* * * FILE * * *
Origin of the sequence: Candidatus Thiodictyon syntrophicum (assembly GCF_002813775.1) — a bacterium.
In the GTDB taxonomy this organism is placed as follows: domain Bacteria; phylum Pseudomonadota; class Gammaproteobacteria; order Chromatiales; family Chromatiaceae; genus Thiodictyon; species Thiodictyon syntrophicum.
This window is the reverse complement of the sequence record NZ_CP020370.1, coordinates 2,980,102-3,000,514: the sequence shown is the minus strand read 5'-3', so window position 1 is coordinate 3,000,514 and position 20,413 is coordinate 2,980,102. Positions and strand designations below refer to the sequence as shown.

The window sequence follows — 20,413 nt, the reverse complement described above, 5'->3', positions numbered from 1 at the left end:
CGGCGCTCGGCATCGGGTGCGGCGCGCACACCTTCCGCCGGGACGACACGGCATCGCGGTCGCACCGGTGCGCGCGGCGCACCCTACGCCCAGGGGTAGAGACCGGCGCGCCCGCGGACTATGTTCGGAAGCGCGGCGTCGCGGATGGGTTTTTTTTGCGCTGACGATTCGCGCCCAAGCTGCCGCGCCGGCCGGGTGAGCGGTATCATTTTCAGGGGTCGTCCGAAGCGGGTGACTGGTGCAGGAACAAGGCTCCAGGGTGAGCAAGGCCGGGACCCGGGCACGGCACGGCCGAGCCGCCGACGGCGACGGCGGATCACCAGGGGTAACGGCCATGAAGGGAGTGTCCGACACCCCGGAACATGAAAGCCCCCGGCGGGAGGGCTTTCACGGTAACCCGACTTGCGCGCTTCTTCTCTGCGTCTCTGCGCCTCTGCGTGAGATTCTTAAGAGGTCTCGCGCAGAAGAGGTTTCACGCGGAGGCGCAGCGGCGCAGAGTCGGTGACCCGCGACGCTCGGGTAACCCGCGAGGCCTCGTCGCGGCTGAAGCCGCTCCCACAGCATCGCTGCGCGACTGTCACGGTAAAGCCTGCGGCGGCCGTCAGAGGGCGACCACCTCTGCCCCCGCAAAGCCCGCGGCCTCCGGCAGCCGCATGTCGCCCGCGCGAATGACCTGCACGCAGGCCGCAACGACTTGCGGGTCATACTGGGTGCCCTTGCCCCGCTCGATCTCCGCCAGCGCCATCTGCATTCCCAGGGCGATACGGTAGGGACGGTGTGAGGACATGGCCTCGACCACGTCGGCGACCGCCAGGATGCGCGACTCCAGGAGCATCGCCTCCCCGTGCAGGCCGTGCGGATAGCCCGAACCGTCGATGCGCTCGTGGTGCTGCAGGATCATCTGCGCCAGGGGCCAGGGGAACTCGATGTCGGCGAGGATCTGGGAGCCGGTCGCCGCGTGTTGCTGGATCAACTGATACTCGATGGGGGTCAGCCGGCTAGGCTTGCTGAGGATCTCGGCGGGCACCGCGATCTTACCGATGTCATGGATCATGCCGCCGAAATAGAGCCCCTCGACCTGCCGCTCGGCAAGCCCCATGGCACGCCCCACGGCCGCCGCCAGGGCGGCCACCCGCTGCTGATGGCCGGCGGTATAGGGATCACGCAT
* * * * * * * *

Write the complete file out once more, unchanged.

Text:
Origin of the sequence: Candidatus Thiodictyon syntrophicum (assembly GCF_002813775.1) — a bacterium.
In the GTDB taxonomy this organism is placed as follows: domain Bacteria; phylum Pseudomonadota; class Gammaproteobacteria; order Chromatiales; family Chromatiaceae; genus Thiodictyon; species Thiodictyon syntrophicum.
This window is the reverse complement of the sequence record NZ_CP020370.1, coordinates 2,980,102-3,000,514: the sequence shown is the minus strand read 5'-3', so window position 1 is coordinate 3,000,514 and position 20,413 is coordinate 2,980,102. Positions and strand designations below refer to the sequence as shown.

The window sequence follows — 20,413 nt, the reverse complement described above, 5'->3', positions numbered from 1 at the left end:
CGGCGCTCGGCATCGGGTGCGGCGCGCACACCTTCCGCCGGGACGACACGGCATCGCGGTCGCACCGGTGCGCGCGGCGCACCCTACGCCCAGGGGTAGAGACCGGCGCGCCCGCGGACTATGTTCGGAAGCGCGGCGTCGCGGATGGGTTTTTTTTGCGCTGACGATTCGCGCCCAAGCTGCCGCGCCGGCCGGGTGAGCGGTATCATTTTCAGGGGTCGTCCGAAGCGGGTGACTGGTGCAGGAACAAGGCTCCAGGGTGAGCAAGGCCGGGACCCGGGCACGGCACGGCCGAGCCGCCGACGGCGACGGCGGATCACCAGGGGTAACGGCCATGAAGGGAGTGTCCGACACCCCGGAACATGAAAGCCCCCGGCGGGAGGGCTTTCACGGTAACCCGACTTGCGCGCTTCTTCTCTGCGTCTCTGCGCCTCTGCGTGAGATTCTTAAGAGGTCTCGCGCAGAAGAGGTTTCACGCGGAGGCGCAGCGGCGCAGAGTCGGTGACCCGCGACGCTCGGGTAACCCGCGAGGCCTCGTCGCGGCTGAAGCCGCTCCCACAGCATCGCTGCGCGACTGTCACGGTAAAGCCTGCGGCGGCCGTCAGAGGGCGACCACCTCTGCCCCCGCAAAGCCCGCGGCCTCCGGCAGCCGCATGTCGCCCGCGCGAATGACCTGCACGCAGGCCGCAACGACTTGCGGGTCATACTGGGTGCCCTTGCCCCGCTCGATCTCCGCCAGCGCCATCTGCATTCCCAGGGCGATACGGTAGGGACGGTGTGAGGACATGGCCTCGACCACGTCGGCGACCGCCAGGATGCGCGACTCCAGGAGCATCGCCTCCCCGTGCAGGCCGTGCGGATAGCCCGAACCGTCGATGCGCTCGTGGTGCTGCAGGATCATCTGCGCCAGGGGCCAGGGGAACTCGATGTCGGCGAGGATCTGGGAGCCGGTCGCCGCGTGTTGCTGGATCAACTGATACTCGATGGGGGTCAGCCGGCTAGGCTTGCTGAGGATCTCGGCGGGCACCGCGATCTTACCGATGTCATGGATCATGCCGCCGAAATAGAGCCCCTCGACCTGCCGCTCGGCAAGCCCCATGGCACGCCCCACGGCCGCCGCCAGGGCGGCCACCCGCTGCTGATGGCCGGCGGTATAGGGATCACGCAT